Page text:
Inside Story: Rebranding the stars

The icons of 20th century pop culture are perfect for advertising, says Martin Cribbs. He turned celebrity detective to match the person with the product
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The Independent Online

The recent use of classic Hollywood stars in high-profile UK advertising campaigns, such as Gene Kelly in the recent VW Golf campaign and Cary Grant and Jack Lemmon in the Virgin Trains ad, shows the marketing value such figures still have. Corbis - Bill Gates's online picture library - recently acquired the image rights for more than 50 of the world's most recognised personalities. It is the job of Martin Cribbs, Corbis's new director of rights representation, to find inspiring ways for advertising creatives to retell the stories of these movie icons. Seeing himself as a kind of "celebrity detective", Cribbs spends a lot of time talking to the surviving family membersin an effort to establish more about the stars' personalities.

Mae West

Remembered as the busty blonde from the golden age of film, Mae West was one of Hollywood's and Broadway's most popular comedians. But beyond the blond bombshell façade, she was an extremely astute businesswoman who understood and capitalised on the changing times around her. She was deeply influenced by African-American culture and was unafraid to address risqué subjects in both her private and working lives. Bawdy and often hilarious, West was a true renaissance woman who was not only an entertainer but also took full control over her own career. West continues to be one of the most quotable personalities of the modern age. Her comedic talent and frank appraisal of sexuality have fantastic appeal to contemporary women's fun/sassy sensibility. She is the perfect celebrity on which to build a campaign targeting a feminine audience in several demographics - be that for clothes, cosmetics, cars or even financial services.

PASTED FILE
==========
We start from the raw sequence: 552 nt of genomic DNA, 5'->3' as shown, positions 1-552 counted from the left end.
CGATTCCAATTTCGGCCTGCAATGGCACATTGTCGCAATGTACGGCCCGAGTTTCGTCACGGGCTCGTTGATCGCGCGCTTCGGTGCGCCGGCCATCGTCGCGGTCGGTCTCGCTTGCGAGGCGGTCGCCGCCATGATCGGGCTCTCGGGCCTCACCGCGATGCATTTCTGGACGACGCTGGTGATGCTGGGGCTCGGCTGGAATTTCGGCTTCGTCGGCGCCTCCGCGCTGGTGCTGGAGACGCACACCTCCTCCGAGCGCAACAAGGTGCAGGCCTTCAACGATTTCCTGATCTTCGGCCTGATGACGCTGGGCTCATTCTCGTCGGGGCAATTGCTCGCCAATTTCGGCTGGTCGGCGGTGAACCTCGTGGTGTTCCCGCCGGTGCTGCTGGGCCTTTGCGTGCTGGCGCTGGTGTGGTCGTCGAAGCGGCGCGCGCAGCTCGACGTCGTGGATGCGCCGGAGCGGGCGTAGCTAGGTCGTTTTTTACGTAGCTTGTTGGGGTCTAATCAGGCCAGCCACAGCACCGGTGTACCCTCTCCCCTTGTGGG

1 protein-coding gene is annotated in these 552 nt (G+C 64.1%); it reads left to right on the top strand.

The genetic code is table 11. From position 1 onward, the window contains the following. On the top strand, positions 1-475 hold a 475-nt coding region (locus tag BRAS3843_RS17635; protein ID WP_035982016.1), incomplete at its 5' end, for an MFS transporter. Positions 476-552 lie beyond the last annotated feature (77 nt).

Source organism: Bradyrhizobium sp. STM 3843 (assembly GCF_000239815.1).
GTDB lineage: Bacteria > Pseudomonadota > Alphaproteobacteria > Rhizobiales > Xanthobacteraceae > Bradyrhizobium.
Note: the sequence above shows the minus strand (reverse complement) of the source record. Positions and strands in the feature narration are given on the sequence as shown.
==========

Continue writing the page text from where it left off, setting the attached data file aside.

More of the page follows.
Andy Warhol

I have spent countless hours delving into Warhol's life, talking to friends, family, and business associates from the 1960s. Blurring the distinction between "fine" and "commercial" art, Warhol's iconoclastic paintings of soup cans and movie stars became masterpieces of the 20th century. Born to immigrant parents, Warhol earned a scholarship and was the first in his family to go to college. He invested wisely and proved that you don't have to wear a suit to be an astute businessman. He would be a fantastic representative for financial services looking to attract people with high disposable incomes.

Bela Lugosi

Bela Lugosi rocketed to fame on Broadway in the role of Count Dracula in the 1927 Broadway adaptation of Bram Stoker's novel. The downside was that Lugosi quickly became typecast. Behind this success was a deeply private man who started out in the US as an unknown Hungarian immigrant and became one of the most-well respected actors within the industry. He was also a family man who remained grounded despite his huge success. His life story could provide an inventive illustration of the "man behind the mask" theme which could work for financial planning, insurance, clothing, etc.

Maria Callas

We have had many in-depth conversations with Maria's family that have helped to discover her background. Maria was born to modest beginnings and worked with a ferocious passion to get to the top. She had to be tough and it was because of this she developed a reputation as a diva who expected nothing but the best. Creatives looking for an exemplar of the self-made woman might think about capitalising on Callas's belief that if you work hard enough you can achieve anything. Her story could be ideal for marketing aspirational goods such as jewellery and other luxury products.

Steve McQueen